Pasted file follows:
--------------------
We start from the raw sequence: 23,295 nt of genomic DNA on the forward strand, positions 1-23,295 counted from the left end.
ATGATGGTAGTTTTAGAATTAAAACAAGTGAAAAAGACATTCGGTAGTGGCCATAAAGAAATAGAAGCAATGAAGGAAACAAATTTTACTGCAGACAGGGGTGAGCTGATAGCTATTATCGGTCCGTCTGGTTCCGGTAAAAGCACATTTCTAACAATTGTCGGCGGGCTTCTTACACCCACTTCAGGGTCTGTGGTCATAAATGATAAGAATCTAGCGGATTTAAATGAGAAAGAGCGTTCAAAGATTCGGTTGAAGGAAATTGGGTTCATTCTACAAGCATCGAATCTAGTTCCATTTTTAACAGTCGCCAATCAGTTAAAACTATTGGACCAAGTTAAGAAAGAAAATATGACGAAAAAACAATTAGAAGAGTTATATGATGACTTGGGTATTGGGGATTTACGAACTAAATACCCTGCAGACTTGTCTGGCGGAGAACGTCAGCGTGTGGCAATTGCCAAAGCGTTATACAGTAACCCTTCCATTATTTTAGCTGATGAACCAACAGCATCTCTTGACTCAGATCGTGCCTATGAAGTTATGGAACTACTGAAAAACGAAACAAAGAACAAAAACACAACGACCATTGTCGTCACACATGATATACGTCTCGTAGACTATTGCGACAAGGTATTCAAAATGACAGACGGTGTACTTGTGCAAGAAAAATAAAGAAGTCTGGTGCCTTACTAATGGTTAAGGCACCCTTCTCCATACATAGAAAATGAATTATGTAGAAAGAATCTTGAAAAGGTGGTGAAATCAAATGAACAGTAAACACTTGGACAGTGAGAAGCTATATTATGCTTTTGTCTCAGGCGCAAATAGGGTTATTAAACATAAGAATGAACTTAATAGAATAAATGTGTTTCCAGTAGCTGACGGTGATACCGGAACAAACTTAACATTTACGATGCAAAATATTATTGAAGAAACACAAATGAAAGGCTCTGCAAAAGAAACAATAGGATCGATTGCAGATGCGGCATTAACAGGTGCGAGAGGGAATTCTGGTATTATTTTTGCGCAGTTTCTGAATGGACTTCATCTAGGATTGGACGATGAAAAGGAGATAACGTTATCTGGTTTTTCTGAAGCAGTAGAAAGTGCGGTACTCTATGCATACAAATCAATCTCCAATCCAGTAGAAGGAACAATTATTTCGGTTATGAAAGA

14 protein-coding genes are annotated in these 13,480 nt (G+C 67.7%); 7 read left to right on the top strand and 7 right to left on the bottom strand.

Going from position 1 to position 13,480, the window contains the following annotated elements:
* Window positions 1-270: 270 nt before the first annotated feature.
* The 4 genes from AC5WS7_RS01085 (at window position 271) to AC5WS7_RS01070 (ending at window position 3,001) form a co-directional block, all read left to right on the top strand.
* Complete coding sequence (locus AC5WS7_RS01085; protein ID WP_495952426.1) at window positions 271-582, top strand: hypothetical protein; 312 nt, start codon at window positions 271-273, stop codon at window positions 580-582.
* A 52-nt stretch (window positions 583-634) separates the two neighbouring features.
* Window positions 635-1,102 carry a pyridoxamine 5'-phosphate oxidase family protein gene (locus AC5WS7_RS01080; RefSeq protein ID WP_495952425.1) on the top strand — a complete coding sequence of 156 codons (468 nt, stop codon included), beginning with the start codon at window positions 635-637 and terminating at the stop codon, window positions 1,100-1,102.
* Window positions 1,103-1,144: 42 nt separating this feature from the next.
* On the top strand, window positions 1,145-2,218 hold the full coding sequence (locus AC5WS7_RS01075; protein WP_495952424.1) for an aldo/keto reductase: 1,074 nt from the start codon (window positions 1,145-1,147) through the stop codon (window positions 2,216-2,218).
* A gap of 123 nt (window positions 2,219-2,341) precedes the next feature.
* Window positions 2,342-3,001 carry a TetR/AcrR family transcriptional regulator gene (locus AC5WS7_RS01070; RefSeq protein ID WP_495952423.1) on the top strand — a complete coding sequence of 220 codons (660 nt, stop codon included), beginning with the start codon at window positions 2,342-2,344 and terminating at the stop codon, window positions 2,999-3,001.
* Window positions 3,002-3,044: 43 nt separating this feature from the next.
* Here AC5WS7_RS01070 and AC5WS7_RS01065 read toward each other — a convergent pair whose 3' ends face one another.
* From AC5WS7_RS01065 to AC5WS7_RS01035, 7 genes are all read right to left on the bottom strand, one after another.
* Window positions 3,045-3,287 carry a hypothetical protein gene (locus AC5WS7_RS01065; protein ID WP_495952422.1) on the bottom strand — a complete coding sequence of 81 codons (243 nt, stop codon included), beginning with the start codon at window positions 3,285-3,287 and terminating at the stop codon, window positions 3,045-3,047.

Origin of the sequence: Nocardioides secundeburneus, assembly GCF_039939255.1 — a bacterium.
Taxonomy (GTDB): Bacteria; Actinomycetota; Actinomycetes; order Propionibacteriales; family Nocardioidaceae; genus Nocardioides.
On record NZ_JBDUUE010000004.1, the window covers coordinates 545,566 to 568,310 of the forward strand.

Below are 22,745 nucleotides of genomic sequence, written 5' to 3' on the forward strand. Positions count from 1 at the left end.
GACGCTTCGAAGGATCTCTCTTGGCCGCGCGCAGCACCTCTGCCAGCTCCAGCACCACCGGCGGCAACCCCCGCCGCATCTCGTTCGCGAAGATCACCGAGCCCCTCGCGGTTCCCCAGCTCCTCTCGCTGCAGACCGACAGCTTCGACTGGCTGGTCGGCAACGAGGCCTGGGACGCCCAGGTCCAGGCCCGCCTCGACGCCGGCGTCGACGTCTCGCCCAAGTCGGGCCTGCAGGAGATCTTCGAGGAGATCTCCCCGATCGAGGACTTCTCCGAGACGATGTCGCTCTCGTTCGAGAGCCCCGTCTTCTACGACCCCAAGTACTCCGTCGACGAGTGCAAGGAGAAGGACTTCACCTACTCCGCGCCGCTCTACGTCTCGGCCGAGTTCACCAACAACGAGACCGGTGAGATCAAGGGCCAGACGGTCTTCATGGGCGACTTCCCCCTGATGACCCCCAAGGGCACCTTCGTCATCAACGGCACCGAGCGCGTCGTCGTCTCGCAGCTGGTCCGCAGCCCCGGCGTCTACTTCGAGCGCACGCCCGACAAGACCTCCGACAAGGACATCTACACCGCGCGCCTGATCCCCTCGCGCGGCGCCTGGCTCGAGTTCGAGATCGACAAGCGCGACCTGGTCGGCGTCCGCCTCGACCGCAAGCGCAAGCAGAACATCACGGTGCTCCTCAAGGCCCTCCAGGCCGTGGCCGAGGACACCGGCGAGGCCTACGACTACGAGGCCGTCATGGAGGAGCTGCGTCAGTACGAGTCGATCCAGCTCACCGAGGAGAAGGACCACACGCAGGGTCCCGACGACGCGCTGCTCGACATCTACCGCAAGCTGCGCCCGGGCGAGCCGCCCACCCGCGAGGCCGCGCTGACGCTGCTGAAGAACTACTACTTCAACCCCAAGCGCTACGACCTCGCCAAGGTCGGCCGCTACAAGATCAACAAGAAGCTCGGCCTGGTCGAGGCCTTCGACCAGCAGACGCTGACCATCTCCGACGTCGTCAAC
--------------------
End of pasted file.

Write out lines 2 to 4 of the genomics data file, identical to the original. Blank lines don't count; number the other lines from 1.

ATGATGGTAGTTTTAGAATTAAAACAAGTGAAAAAGACATTCGGTAGTGGCCATAAAGAAATAGAAGCAATGAAGGAAACAAATTTTACTGCAGACAGGGGTGAGCTGATAGCTATTATCGGTCCGTCTGGTTCCGGTAAAAGCACATTTCTAACAATTGTCGGCGGGCTTCTTACACCCACTTCAGGGTCTGTGGTCATAAATGATAAGAATCTAGCGGATTTAAATGAGAAAGAGCGTTCAAAGATTCGGTTGAAGGAAATTGGGTTCATTCTACAAGCATCGAATCTAGTTCCATTTTTAACAGTCGCCAATCAGTTAAAACTATTGGACCAAGTTAAGAAAGAAAATATGACGAAAAAACAATTAGAAGAGTTATATGATGACTTGGGTATTGGGGATTTACGAACTAAATACCCTGCAGACTTGTCTGGCGGAGAACGTCAGCGTGTGGCAATTGCCAAAGCGTTATACAGTAACCCTTCCATTATTTTAGCTGATGAACCAACAGCATCTCTTGACTCAGATCGTGCCTATGAAGTTATGGAACTACTGAAAAACGAAACAAAGAACAAAAACACAACGACCATTGTCGTCACACATGATATACGTCTCGTAGACTATTGCGACAAGGTATTCAAAATGACAGACGGTGTACTTGTGCAAGAAAAATAAAGAAGTCTGGTGCCTTACTAATGGTTAAGGCACCCTTCTCCATACATAGAAAATGAATTATGTAGAAAGAATCTTGAAAAGGTGGTGAAATCAAATGAACAGTAAACACTTGGACAGTGAGAAGCTATATTATGCTTTTGTCTCAGGCGCAAATAGGGTTATTAAACATAAGAATGAACTTAATAGAATAAATGTGTTTCCAGTAGCTGACGGTGATACCGGAACAAACTTAACATTTACGATGCAAAATATTATTGAAGAAACACAAATGAAAGGCTCTGCAAAAGAAACAATAGGATCGATTGCAGATGCGGCATTAACAGGTGCGAGAGGGAATTCTGGTATTATTTTTGCGCAGTTTCTGAATGGACTTCATCTAGGATTGGACGATGAAAAGGAGATAACGTTATCTGGTTTTTCTGAAGCAGTAGAAAGTGCGGTACTCTATGCATACAAATCAATCTCCAATCCAGTAGAAGGAACAATTATTTCGGTTATGAAAGA

14 protein-coding genes are annotated in these 13,480 nt (G+C 67.7%); 7 read left to right on the top strand and 7 right to left on the bottom strand.

Going from position 1 to position 13,480, the window contains the following annotated elements: